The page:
UIS student premieres documentary as part of Black History Month


Photograph courtesy of Destiney Boyd

John Kurecki , Features Reporter

This year’s Black History Month celebration has provided the campus with something unique; among the events was UIS student Grace Latimore premiering her research project, a documentary titled “Beneath the Surface,” to an overflowing audience.

According to the Diversity Center, the film, “[explores] what it means to be a minority in higher education.”

The documentary is formatted as a series of questions and answers; various students active in the black community on campus were asked about issues like community, identity, and academics.

Latimore expressed that while the film was originally intended to cover the experience of black women in higher education, she decided to expand her scope to include the entire black community.

The film, which was about 30 minutes long, is comprised of the students’ recorded responses. According to Latimore, the aim was to get real, honest answers from the students.

“There were no real rules or regulations for the students in their responses, all that I really asked is that they were honest, and we have an array of honest and sincere responses to serious questions,” she explained to the event’s crowd.

One of the most common criticisms raised by the film’s subjects was focused on diversity in the campus community. Latimore argued that, while UIS is technically diverse, the campus can often feel unwelcoming.

According to the latest demographic data available from UIS, which is from the fall of 2014, roughly 14 percent of the UIS undergraduate enrollment is black. By contrast, the University of Illinois at Chicago reported slightly less than eight percent of their 2014 undergraduate class as black, and approximately five percent of Urbana-Champaign’s 2015 undergraduate class self-identified as black.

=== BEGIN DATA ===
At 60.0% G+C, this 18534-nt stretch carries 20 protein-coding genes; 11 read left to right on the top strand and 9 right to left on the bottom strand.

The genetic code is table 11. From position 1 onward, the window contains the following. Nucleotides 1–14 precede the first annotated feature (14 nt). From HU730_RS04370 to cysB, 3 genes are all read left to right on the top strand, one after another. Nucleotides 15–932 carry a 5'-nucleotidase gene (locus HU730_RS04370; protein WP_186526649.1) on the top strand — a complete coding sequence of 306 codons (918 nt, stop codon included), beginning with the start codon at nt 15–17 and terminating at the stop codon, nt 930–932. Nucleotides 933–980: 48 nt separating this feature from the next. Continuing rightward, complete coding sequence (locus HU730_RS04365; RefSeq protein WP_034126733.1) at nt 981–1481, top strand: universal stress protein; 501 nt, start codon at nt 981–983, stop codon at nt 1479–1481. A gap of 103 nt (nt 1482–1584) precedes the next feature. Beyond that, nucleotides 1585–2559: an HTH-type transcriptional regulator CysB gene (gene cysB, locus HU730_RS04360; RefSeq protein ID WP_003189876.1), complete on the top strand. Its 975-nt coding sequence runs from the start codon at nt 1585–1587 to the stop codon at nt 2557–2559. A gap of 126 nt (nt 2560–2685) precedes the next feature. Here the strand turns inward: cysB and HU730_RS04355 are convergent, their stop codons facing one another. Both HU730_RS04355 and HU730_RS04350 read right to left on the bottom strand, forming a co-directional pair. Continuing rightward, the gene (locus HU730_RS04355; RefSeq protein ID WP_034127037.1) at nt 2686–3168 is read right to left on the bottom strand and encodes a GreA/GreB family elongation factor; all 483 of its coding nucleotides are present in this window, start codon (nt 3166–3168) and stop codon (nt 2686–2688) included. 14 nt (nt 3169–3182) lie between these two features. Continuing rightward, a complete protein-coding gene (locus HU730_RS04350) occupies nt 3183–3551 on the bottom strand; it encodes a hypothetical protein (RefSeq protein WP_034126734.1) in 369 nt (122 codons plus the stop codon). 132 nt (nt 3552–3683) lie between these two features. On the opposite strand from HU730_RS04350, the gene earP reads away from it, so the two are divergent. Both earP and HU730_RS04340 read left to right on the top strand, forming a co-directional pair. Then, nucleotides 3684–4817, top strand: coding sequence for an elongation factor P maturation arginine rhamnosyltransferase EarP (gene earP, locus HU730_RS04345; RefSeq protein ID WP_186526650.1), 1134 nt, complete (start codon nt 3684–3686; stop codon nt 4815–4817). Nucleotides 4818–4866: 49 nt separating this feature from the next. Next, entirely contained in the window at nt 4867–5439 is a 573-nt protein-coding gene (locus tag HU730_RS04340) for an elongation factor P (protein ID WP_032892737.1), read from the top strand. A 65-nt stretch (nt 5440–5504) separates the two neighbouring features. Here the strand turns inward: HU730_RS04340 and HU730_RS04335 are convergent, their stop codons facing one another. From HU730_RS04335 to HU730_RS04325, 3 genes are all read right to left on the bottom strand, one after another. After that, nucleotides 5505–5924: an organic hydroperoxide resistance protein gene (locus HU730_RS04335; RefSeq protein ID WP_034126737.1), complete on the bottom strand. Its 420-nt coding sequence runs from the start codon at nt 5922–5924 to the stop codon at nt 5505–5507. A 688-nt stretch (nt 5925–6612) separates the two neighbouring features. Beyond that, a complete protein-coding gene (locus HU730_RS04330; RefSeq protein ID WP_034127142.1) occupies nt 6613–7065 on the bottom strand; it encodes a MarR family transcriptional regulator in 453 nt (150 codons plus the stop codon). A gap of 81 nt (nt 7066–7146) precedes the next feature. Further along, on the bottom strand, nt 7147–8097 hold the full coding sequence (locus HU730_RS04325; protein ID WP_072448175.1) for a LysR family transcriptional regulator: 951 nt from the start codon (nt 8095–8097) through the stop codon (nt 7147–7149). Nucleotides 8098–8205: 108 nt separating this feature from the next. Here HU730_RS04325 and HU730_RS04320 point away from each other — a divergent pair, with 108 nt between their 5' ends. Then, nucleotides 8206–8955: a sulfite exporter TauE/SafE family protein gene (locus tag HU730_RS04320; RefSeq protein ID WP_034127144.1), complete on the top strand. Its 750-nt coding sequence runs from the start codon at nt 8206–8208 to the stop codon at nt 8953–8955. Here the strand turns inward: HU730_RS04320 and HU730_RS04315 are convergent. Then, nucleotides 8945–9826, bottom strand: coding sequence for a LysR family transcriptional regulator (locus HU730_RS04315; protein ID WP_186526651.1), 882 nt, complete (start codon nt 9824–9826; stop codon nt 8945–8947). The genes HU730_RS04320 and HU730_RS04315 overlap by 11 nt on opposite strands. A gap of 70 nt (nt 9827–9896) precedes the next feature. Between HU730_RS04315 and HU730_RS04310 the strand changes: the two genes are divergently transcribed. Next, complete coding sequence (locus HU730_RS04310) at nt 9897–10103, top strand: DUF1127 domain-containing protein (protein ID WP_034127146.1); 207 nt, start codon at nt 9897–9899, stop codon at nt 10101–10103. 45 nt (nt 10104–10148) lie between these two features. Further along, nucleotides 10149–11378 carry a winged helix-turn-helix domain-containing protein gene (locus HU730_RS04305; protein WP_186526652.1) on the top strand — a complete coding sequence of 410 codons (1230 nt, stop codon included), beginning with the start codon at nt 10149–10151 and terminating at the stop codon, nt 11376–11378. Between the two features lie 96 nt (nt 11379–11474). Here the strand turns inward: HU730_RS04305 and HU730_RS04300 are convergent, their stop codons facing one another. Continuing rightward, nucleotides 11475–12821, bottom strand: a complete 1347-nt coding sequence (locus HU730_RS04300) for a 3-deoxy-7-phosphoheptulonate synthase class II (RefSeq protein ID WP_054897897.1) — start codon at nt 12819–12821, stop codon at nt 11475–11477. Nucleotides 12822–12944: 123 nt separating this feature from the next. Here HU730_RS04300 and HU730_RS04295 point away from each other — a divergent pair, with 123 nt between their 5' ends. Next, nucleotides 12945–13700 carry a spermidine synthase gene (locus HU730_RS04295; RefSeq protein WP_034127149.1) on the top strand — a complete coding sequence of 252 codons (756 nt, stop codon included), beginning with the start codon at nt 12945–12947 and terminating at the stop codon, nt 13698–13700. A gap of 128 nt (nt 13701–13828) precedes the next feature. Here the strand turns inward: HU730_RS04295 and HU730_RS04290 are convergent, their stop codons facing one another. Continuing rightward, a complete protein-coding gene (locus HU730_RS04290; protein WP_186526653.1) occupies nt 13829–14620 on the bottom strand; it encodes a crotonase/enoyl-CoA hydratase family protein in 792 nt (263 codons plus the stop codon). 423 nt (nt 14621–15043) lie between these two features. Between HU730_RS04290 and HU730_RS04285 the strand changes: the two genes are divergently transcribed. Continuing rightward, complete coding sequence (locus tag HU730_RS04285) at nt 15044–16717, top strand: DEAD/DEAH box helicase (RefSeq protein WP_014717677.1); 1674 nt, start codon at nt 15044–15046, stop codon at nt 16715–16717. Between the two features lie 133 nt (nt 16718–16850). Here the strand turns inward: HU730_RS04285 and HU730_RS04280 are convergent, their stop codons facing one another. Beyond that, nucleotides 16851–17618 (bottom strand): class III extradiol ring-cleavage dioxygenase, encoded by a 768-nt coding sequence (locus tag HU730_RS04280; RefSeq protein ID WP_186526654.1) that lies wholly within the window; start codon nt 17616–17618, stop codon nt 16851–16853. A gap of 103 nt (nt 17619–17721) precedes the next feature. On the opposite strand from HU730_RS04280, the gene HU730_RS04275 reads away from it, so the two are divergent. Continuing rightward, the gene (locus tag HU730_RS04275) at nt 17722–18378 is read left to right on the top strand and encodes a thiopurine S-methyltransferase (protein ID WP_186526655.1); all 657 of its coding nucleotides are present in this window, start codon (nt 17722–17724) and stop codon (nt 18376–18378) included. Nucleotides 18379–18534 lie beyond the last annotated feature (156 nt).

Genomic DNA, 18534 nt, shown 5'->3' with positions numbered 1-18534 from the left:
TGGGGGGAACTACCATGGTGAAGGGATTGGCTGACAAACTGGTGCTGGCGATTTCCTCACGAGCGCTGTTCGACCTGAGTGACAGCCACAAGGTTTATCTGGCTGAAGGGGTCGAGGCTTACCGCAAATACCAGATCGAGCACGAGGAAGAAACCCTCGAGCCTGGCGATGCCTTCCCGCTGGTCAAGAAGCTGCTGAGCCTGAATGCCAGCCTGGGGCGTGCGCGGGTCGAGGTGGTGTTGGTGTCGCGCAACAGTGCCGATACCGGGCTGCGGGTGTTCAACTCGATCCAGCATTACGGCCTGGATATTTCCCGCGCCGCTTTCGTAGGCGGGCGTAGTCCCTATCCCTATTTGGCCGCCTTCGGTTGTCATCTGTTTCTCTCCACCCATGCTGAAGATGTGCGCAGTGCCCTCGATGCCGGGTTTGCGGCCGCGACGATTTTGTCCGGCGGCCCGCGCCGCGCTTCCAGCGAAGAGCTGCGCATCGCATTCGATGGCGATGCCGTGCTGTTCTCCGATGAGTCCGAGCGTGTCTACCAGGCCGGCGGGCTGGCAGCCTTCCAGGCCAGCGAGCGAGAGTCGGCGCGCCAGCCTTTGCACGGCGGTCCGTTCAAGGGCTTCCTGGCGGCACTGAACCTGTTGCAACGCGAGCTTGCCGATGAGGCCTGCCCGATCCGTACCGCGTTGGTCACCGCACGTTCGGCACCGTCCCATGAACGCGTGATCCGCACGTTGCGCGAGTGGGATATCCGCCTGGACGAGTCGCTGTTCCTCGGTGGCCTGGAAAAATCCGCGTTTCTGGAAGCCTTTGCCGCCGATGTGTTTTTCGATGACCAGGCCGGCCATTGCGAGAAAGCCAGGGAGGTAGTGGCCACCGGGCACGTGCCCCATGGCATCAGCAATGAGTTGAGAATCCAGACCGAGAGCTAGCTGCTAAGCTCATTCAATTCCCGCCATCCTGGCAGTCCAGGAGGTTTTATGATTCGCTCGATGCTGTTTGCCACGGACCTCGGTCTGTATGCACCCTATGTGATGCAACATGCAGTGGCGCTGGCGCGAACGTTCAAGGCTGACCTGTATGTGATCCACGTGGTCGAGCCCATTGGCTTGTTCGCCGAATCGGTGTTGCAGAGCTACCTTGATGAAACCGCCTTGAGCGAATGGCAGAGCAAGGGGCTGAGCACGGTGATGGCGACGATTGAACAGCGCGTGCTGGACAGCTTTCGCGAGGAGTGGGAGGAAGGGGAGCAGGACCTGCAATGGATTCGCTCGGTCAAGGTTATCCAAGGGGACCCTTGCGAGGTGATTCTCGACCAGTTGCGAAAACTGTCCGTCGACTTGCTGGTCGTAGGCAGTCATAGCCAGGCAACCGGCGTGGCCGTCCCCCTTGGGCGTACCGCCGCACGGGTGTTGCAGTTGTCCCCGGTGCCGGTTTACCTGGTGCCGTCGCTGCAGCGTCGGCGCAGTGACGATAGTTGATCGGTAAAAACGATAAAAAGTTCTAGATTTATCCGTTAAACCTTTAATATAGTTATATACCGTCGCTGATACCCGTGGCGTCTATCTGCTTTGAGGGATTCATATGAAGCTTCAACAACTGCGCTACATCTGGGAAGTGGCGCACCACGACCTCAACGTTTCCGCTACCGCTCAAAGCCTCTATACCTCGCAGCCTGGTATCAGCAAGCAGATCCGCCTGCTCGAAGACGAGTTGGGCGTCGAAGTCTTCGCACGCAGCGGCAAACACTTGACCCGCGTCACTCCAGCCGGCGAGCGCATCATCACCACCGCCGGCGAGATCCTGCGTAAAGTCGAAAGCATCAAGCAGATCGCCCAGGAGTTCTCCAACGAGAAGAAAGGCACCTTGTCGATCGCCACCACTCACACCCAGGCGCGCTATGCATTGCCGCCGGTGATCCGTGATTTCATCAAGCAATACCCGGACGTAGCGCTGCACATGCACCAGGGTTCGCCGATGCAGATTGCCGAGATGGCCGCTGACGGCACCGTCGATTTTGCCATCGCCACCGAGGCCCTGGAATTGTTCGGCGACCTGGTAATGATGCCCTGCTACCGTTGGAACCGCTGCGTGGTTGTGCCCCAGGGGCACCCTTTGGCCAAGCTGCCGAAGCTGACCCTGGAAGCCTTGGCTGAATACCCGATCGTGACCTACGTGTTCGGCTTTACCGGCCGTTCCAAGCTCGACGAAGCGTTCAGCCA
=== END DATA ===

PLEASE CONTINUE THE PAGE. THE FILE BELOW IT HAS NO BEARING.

Latimore offered a potential explanation of the student’s viewpoints, stating, “The diversity is really a big concern for students…Are we diverse on this campus? Yes…A lot of times I think people confuse diversity and being accepting of one another…we all come from different walks of life, different backgrounds and different experiences, but we don’t necessarily always feel accepted to be on this campus.”

When Latimore asked the crowd how many had felt some type of racially based discomfort or aggression, a significant portion of the crowd raised their hands. When she asked how many felt that they “could talk to a member of the administration, a faculty member, and that something would come of it,” nearly all of the hands went down.

In her address to the crowd after the screening, Latimore was critical of the university staff’s demographics, stating that “there is room for growth” in the diversity of faculty and staff.

UIS reported that as of fall 2015, 5.4 percent of full-time staff members were black, which has increased each year since 2011’s 3.5 percent.

The film is slated to be presented at the National Conference on Undergraduate Research, which, according to the event’s organizers, “is dedicated to promoting undergraduate research, scholarship, and create activity in all fields of study by sponsoring an annual conference for students.”

This year’s conference will be held at the University of North Carolina at Asheville the weekend of April 7.